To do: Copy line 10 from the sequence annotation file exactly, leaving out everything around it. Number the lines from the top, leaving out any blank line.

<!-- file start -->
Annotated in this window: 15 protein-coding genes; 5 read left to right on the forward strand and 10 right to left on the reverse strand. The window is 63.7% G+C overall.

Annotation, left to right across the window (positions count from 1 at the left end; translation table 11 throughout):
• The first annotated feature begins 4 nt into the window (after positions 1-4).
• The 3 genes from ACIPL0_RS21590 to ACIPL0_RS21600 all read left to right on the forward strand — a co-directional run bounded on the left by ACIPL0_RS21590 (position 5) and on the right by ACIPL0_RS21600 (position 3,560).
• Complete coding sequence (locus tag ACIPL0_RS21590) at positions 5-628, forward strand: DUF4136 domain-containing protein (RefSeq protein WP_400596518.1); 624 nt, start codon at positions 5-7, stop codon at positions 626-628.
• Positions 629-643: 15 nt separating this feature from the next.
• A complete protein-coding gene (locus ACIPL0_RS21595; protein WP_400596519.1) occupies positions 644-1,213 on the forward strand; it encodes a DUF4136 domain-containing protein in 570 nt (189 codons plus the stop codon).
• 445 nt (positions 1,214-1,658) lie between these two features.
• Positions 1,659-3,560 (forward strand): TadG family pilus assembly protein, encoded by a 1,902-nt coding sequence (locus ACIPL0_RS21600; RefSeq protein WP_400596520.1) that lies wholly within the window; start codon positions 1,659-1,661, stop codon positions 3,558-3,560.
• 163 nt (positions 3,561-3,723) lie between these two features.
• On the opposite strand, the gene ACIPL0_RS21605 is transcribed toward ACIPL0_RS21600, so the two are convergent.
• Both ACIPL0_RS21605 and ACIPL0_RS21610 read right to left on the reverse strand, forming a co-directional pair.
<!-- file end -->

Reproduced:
• 163 nt (positions 3,561-3,723) lie between these two features.